of Shinyu Gushi
Uechi Ryu, 9th Dan
Times Issue #14
many people find an 9th Dan karate instructor at the
front door on a Sunday morning, especially not one
carrying a large box of doughnuts. But then working
at Dragon Times never was boring, and nor was this
particular day as it started with a serious period
while we checked his latest video, progressed to light
hearted discussions over lunch, and turned into mirth
and hilarity as the day drew to a close.
sensei, every inch the stern karate master on the
outside, has a well-developed sense of humor we
discovered. Unfortunately, as is so often the case,
I ended up being its target and as a result, the
source of a great deal of amusement for my co-workers.
At one stage while he was explaining a technique
he made his hand into "hiraken" then grabbing my
head without warning with his other claw-like appendage,
rapped his knuckles on the side of my temple saying
as he did so in a rather matter-of-fact way, "because
this area (of my head) is very weak, you don't have
to hit too hard!"
did survive the day although as my eye glasses now
list heavily to port like a ship getting ready to
capsize, I must assume that they were bent during
the demonstration or, as seems likely from the pain
I felt when I woke up next morning, he displaced
my left ear by half an inch.
Times: Many readers
have asked us about your muscle-development. They want to know if you do weight
training or if not, what sort of training you do to keep yourself in such
Gushi: I don't do
any weight training. I used to do a little when I was young but Uehara sensei
told me that it I should concentrate on the quality of my muscles and not
just their size so I cut it down to a minimum. It's good to be strong but
in karate it's speed and "snap" that you need. What muscles I have comes from
Sanchin training and using nigiri game. Muscles developed this way serve to
protect the body, weight training just produces a pleasing appearance.
you are fighting (drops into Sanchin stance) you
pull your shoulders down like this and tense your
muscles, including those around your throat to make
a shield. With your body round and compact and your
muscles tense you are relatively safe and protected.
We pull everything into the center, lower our bodies
like this and make them round and smooth. Techniques
are performed in front of the body, we don't block
above the level of the head for example because
that would weaken our defenses.
How would you say that karate has changed since you started training?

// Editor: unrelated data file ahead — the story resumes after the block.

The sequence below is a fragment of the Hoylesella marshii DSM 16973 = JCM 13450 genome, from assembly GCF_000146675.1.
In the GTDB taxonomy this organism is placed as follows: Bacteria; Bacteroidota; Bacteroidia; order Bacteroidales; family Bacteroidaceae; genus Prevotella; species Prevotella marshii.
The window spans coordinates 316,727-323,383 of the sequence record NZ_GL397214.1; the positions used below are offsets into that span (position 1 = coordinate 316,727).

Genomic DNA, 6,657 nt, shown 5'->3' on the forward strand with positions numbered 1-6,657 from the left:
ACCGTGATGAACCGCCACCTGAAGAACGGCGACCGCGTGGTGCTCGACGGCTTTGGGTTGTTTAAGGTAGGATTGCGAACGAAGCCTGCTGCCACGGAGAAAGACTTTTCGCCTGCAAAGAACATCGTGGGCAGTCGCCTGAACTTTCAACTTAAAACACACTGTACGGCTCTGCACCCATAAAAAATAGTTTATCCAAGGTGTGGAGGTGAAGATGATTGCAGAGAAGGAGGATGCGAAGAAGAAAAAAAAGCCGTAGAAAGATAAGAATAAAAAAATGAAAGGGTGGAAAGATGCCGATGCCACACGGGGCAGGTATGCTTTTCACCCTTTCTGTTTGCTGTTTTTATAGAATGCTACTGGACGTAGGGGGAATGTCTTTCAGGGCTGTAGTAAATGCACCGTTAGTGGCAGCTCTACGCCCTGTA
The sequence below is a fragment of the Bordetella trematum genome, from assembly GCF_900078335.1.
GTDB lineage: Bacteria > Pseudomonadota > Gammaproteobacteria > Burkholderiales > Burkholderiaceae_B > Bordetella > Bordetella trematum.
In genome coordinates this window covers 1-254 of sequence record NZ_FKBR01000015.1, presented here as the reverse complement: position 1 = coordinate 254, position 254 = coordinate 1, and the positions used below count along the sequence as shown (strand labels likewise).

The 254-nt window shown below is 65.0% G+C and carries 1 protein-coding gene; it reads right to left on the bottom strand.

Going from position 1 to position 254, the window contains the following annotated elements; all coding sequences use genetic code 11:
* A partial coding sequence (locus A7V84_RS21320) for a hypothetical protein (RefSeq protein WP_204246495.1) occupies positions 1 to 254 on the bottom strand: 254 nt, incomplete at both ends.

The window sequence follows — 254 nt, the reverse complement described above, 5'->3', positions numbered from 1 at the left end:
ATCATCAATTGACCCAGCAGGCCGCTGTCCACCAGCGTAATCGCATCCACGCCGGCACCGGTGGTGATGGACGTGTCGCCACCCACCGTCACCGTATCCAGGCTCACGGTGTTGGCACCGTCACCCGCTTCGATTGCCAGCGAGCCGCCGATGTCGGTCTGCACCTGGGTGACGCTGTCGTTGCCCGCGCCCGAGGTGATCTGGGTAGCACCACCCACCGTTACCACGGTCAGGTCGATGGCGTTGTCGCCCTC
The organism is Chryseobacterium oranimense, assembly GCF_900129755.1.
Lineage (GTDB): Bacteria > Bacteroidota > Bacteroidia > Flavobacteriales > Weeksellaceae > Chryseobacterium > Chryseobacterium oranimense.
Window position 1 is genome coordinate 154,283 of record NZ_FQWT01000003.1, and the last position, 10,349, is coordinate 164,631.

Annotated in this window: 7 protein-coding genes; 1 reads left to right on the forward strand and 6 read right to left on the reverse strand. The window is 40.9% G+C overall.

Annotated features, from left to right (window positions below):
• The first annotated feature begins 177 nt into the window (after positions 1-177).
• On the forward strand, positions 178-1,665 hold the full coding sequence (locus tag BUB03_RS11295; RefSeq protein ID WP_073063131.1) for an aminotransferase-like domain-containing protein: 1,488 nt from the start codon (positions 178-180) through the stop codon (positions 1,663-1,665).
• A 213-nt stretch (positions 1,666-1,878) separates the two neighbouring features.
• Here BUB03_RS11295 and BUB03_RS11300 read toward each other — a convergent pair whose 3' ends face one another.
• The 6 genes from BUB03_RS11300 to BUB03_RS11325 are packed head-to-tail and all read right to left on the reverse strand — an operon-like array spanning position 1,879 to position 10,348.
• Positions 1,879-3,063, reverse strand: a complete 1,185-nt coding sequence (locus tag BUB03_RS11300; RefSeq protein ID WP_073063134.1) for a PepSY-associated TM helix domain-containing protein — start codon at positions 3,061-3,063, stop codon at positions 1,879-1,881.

In some ways it has changed for the better, in others for the worse. Times
change and with them the way that we lead our lives. When I started karate
we would make our uniforms out of U.S. Army flour sacks because everything
was in such short supply in postwar Okinawa. Nowadays most youngsters have
everything they need or want but are no happier than we were.
I do regret are the misunderstandings that have
occurred about technique. When demand for tuition
became very strong during the sixties and seventies,
students were given permission to teach before they
were ready. Not knowing the bunkai, that is, the
purpose the movements they were teaching, they ended
up just teaching the movements. This is like giving
someone a map without indicating in which direction
north lies-you sort of know where you going, but
then again you don't.
result of this were students who slavishly performed
the basic form of the technique without knowing
its purpose. For example, koi no shippo (goldfish
tail block) is performed slowly in the kata (demonstrates)
but in fact it is either a very sharp upward block,
or a powerful downward strike to the opponent's
hand. The student might think that it should be
performed during kumite as it is done during the
kata, but this is completely wrong. The point I
am trying to make is that is if you have never seen
a nail you will not know how to use a hammer.
authentic Uechi Ryu there is order and method, and
this must be passed on to students perfectly, not
just the physical appearance of techniques as has
been the case so often in the past. If you are attacked
strongly you block softly-absorbing and deflecting.
This is the Crane method. When you attack you do
so fiercely, gripping your opponent so he cannot
escape and striking him really hard-this is the
way of the Tiger. Other techniques are inspired